A delayed penalty is signaled against Team A that would call for a Penalty Shot. Team B’s goalkeeper proceeds to the Players’ Bench and is replaced for an extra attacker. Team B inadvertently shoots the puck down the ice into their own empty net. Does Team B still get their Penalty Shot?


Only one goal can be awarded at any stoppage of play. Therefore Team A is awarded a goal as a result of Team B shooting the puck into their own goal, and the foul that was going to give Team B a Penalty Shot now reverts to a minor penalty and is served in the normal manner. Rule 78.6.



A player is fouled from behind on a breakaway and the Referee signals a delayed penalty (and a Penalty Shot will be awarded when the offending team gains control of the puck). There is a scramble in the crease and a defending team’s defenseman covers the puck with his hand in the crease. This too calls for a Penalty Shot. How should the Referee proceed?


The Referee shall award two Penalty Shots. However, only one goal can be scored or awarded at a single stoppage of play. Should the first Penalty Shot result in a goal, the second shot would not be taken but the appropriate penalty would be assessed and served for the infraction committed. Rule 24.6.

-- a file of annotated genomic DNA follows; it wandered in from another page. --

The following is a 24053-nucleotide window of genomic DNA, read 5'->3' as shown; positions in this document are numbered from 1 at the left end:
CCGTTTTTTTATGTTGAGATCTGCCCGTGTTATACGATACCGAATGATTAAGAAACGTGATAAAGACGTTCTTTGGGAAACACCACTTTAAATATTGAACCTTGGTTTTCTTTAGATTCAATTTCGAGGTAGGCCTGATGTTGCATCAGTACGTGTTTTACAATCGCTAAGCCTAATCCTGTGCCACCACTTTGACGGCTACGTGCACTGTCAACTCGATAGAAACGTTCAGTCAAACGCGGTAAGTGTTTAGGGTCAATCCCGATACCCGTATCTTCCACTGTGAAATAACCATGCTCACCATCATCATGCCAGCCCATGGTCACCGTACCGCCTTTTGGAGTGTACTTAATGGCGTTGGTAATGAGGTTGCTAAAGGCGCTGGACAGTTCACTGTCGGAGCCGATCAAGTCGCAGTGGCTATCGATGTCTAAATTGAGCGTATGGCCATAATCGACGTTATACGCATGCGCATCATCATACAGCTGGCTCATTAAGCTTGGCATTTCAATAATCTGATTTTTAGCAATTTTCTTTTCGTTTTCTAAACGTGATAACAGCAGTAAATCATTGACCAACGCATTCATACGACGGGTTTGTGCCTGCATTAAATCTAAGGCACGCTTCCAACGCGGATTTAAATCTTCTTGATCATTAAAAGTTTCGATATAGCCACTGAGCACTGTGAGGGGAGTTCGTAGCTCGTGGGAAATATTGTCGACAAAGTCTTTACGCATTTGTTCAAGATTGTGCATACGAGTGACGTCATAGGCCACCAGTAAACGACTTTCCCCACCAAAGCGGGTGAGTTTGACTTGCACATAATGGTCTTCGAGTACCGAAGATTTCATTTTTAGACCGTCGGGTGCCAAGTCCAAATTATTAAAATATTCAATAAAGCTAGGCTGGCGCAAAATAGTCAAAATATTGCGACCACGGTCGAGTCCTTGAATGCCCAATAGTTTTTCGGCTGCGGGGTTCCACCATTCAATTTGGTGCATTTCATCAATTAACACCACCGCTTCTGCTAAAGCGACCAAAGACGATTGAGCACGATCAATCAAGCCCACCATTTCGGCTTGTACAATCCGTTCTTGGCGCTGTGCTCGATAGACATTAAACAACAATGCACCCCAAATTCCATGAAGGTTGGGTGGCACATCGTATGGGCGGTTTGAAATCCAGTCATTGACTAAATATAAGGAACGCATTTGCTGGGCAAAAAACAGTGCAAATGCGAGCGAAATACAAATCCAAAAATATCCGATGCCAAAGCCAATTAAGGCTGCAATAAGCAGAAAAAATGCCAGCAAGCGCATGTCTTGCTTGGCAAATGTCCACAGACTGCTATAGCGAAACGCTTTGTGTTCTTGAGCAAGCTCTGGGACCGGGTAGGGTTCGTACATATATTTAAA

See you next Monday!


Every Monday during the regular season schedule, we will explain in this column some bizarre or uncommon game situations/rules. Hockey is a particular game when it comes to the rulebook. Hockey officials need to know their rules but more important they have to know the interpretation and application of them! We will see in the next several months, in this series of articles, that a rule hassometimes two different applications depending on the situation that occurred on the ice. This is not theofficialsdeciding on the outcome of the gameshere, by deciding to apply or not the rule, but is rather the interpretation and the application of that rule along with itsintent that dictatesthe final decision made by the officials on the ice! This is not a column to promote or defend our officials but rather an educational tool for all hockey fans and hockey officials to acquire a better understanding of the game of hockey! So let’s start to see if you know your NHL rules! Wewill help you better understand some decisions made by NHL officials some nights and hopefully making you better “couch” referee!